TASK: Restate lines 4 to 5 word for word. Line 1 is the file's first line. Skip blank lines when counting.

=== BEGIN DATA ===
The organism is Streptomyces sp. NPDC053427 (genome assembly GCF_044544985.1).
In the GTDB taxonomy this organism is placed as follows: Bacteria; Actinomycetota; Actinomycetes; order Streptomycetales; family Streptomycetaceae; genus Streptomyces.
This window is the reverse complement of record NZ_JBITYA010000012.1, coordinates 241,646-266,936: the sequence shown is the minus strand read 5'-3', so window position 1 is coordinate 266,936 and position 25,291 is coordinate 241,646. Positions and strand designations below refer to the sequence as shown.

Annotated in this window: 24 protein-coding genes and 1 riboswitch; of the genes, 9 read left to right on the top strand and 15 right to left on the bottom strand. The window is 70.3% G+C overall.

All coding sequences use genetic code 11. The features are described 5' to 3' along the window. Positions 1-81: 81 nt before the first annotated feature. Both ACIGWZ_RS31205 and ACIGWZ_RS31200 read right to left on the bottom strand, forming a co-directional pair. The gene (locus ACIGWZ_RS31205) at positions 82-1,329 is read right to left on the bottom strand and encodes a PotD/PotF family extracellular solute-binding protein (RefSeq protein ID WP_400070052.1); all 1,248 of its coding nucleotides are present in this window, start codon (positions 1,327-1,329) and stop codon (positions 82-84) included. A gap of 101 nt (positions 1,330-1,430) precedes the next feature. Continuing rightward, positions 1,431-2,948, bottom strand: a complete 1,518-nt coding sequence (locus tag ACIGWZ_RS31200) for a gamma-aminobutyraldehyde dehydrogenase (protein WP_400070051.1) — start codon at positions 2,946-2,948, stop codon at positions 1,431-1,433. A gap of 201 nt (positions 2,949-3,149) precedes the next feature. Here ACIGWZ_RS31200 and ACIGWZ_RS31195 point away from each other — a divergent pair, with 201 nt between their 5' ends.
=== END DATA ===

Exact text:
Annotated in this window: 24 protein-coding genes and 1 riboswitch; of the genes, 9 read left to right on the top strand and 15 right to left on the bottom strand. The window is 70.3% G+C overall.

All coding sequences use genetic code 11. The features are described 5' to 3' along the window. Positions 1-81: 81 nt before the first annotated feature. Both ACIGWZ_RS31205 and ACIGWZ_RS31200 read right to left on the bottom strand, forming a co-directional pair. The gene (locus ACIGWZ_RS31205) at positions 82-1,329 is read right to left on the bottom strand and encodes a PotD/PotF family extracellular solute-binding protein (RefSeq protein ID WP_400070052.1); all 1,248 of its coding nucleotides are present in this window, start codon (positions 1,327-1,329) and stop codon (positions 82-84) included. A gap of 101 nt (positions 1,330-1,430) precedes the next feature. Continuing rightward, positions 1,431-2,948, bottom strand: a complete 1,518-nt coding sequence (locus tag ACIGWZ_RS31200) for a gamma-aminobutyraldehyde dehydrogenase (protein WP_400070051.1) — start codon at positions 2,946-2,948, stop codon at positions 1,431-1,433. A gap of 201 nt (positions 2,949-3,149) precedes the next feature. Here ACIGWZ_RS31200 and ACIGWZ_RS31195 point away from each other — a divergent pair, with 201 nt between their 5' ends.